“费拉斯太太真可怜,范妮第一次向她透露这个消息时,她那个痛苦劲儿,简直没法形容。本来、她怀着赤诚的慈爱之心,一直想给儿子安排一门最合适的婚事,哪想到他居然早就同另一个人秘密订了婚:她万万想不到会出这种事!假使她怀疑他已早有对象,那也不可能是那个人。她说:‘对那个人,我本认为自己可以大胆放心的。’她痛心极啦。不过,我们一起商量了该怎么办,最后她决定把爱德华叫来,他来是来了,但是说起后来的事情,真叫人遗憾。费拉斯太太苦口婆心地动员他终止婚约,而且你完全可以想象,我和范妮也在帮着动员、我以理相劝,范妮一再恳求,可是徒劳无益。什么义务啊,感情啊,全被置之度外,我以前从没想到爱德华这么固执,这么无情。他假若娶丁莫顿小姐,他母亲可有些慷慨的打算,并且都向他交了底。她说她要把诺福克的地产传给他,这宗地产用不着缴纳土地税,每年足有一千镑的进益。后来,眼看事情严重了,她甚至提出加到一千二百镑。与此相反,她还向他说明:如果他们依然坚持要和那位出身低贱的女人结婚,那么婚后必然会陷入贫穷。她断言说:他自己的两千镑将是他的全部财产;她永远不要再见到他;她决不会给他一丝一毫的帮助,假如他捞到一个有作为的职业,那她也要干方百计地阻止他飞黄腾达。”

"What poor Mrs. Ferrars suffered, when first Fanny broke it to her, isnot to be described. While she with the truest affection had beenplanning a most eligible connection for him, was it to be supposed thathe could be all the time secretly engaged to another person!--such asuspicion could never have entered her head! If she suspected ANYprepossession elsewhere, it could not be in THAT quarter. 'THERE, tobe sure,' said she, 'I might have thought myself safe.' She was quitein an agony. We consulted together, however, as to what should bedone, and at last she determined to send for Edward. He came. But Iam sorry to relate what ensued. All that Mrs. Ferrars could say tomake him put an end to the engagement, assisted too as you may wellsuppose by my arguments, and Fanny's entreaties, was of no avail.Duty, affection, every thing was disregarded. I never thought Edwardso stubborn, so unfeeling before. His mother explained to him herliberal designs, in case of his marrying Miss Morton; told him shewould settle on him the Norfolk estate, which, clear of land-tax,brings in a good thousand a-year; offered even, when matters grewdesperate, to make it twelve hundred; and in opposition to this, if hestill persisted in this low connection, represented to him the certainpenury that must attend the match. His own two thousand pounds sheprotested should be his all; she would never see him again; and so farwould she be from affording him the smallest assistance, that if hewere to enter into any profession with a view of better support, shewould do all in her power to prevent him advancing in it."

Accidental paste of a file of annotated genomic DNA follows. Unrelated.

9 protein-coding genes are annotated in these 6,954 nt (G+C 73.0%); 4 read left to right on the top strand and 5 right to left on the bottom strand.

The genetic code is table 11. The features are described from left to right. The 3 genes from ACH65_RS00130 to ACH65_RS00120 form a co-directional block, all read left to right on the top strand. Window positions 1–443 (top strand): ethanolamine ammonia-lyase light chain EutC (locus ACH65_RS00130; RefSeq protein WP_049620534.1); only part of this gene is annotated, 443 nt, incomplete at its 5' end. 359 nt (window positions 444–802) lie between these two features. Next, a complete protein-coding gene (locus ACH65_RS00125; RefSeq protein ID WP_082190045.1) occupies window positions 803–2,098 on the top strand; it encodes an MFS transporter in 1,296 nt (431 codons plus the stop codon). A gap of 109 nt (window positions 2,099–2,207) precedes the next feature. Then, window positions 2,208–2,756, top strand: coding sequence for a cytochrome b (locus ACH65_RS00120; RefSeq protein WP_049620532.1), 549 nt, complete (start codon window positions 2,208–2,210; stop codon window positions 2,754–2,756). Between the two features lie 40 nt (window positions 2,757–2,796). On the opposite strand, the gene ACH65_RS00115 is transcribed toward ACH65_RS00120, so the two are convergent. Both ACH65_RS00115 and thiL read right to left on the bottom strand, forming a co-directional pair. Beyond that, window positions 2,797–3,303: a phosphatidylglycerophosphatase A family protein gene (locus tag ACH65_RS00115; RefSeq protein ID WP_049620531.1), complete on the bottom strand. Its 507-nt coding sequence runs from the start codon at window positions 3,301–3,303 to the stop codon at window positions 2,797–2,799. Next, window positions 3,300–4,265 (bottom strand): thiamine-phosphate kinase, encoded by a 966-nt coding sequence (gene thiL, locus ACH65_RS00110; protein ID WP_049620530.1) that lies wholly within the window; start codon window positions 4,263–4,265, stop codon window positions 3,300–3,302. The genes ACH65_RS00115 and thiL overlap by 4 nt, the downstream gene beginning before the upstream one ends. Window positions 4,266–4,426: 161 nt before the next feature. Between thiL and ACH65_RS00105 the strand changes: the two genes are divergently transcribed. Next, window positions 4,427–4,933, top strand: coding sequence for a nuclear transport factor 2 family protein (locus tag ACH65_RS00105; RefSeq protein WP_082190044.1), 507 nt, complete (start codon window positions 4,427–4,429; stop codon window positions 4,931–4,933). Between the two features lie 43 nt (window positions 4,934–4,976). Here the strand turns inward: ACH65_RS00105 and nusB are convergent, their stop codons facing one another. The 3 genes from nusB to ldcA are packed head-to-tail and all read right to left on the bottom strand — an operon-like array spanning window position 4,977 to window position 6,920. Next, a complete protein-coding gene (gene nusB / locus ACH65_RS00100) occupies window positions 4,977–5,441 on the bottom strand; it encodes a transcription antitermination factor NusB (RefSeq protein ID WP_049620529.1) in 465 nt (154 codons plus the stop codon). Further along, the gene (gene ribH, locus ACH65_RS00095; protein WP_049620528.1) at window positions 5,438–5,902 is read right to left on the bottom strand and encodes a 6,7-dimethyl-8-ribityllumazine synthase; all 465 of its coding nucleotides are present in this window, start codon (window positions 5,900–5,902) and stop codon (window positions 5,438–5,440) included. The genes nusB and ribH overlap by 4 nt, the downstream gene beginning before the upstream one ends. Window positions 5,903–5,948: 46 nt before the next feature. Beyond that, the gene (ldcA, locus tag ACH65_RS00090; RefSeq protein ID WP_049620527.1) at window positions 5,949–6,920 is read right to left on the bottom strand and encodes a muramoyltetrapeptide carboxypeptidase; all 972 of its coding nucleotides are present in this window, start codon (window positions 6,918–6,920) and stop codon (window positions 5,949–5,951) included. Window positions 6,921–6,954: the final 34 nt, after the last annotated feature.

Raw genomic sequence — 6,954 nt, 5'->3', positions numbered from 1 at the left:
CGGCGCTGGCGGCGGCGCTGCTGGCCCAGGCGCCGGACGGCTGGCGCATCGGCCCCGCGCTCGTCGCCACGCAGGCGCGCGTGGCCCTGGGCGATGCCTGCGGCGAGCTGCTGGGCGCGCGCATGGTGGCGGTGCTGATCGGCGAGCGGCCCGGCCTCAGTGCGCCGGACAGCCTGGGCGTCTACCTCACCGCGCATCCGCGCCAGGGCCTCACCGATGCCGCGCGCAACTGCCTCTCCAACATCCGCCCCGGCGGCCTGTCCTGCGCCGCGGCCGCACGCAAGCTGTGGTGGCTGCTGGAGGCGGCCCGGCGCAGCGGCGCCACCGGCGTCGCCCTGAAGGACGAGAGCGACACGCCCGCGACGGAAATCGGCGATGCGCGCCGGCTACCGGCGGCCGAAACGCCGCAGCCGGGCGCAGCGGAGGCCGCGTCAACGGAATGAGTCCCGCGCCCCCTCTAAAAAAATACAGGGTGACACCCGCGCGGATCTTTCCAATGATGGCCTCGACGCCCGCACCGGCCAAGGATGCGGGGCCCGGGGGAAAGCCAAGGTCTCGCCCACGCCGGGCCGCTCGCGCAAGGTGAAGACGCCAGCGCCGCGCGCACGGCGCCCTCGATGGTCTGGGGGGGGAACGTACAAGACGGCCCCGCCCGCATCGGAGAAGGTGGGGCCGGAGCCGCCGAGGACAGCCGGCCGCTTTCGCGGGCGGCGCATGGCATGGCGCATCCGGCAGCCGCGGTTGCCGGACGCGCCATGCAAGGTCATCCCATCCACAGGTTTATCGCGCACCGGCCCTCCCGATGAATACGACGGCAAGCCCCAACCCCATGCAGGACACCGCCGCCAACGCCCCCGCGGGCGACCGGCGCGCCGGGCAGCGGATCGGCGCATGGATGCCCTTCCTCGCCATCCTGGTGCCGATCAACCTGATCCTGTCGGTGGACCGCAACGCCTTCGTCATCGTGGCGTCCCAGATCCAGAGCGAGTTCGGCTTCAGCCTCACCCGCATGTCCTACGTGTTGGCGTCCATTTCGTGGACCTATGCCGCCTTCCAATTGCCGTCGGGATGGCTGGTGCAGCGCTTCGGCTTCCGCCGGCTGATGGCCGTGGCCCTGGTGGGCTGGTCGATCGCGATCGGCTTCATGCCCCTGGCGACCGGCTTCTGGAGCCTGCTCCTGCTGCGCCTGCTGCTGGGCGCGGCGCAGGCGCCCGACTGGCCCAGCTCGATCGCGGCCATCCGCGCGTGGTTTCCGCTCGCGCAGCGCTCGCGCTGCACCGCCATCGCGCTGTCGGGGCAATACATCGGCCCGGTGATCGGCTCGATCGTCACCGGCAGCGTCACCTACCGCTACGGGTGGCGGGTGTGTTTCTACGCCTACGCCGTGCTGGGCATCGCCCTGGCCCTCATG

玛丽安听到这里,顿时怒不可遏,两手啪地一拍,大声嚷道:“天哪!这可能吗?”

Here Marianne, in an ecstasy of indignation, clapped her handstogether, and cried, "Gracious God! can this be possible!"

  “玛丽安,”她哥哥回答道,“你完全有理由对他的顽固不化表示惊异,她母亲如此讲道理他都不听。你的惊叹是很自然的。”

"Well may you wonder, Marianne," replied her brother, "at the obstinacywhich could resist such arguments as these. Your exclamation is verynatural."

  玛丽安正要反驳,但又想起了自己的许诺,只好忍住。

Marianne was going to retort, but she remembered her promises, andforbore.

  “然而,”约斡继续说道,“这一切都没效果。爱德华很少说话,说了几句,态度很坚决。别人怎么劝说,他也不肯放弃婚约。不管付出多大代价,他也要坚持到底。”

"All this, however," he continued, "was urged in vain. Edward saidvery little; but what he did say, was in the most determined manner.Nothing should prevail on him to give up his engagement. He wouldstand to it, cost him what it might."

  “这么说,”詹宁斯太太再也无法保持缄默了,便带着直率而诚挚的口气嚷道,“他这样做倒像个老实人。请恕我直言,达什伍德先生,他假若采取另外一套做法的话,我倒要把他看作无赖了。我和你一样,和这件事多少有点关系,因为露西。斯蒂尔是我的表侄女。我相信天下没有比她更好的姑娘啦,谁也没有她更配嫁个好丈夫的了。”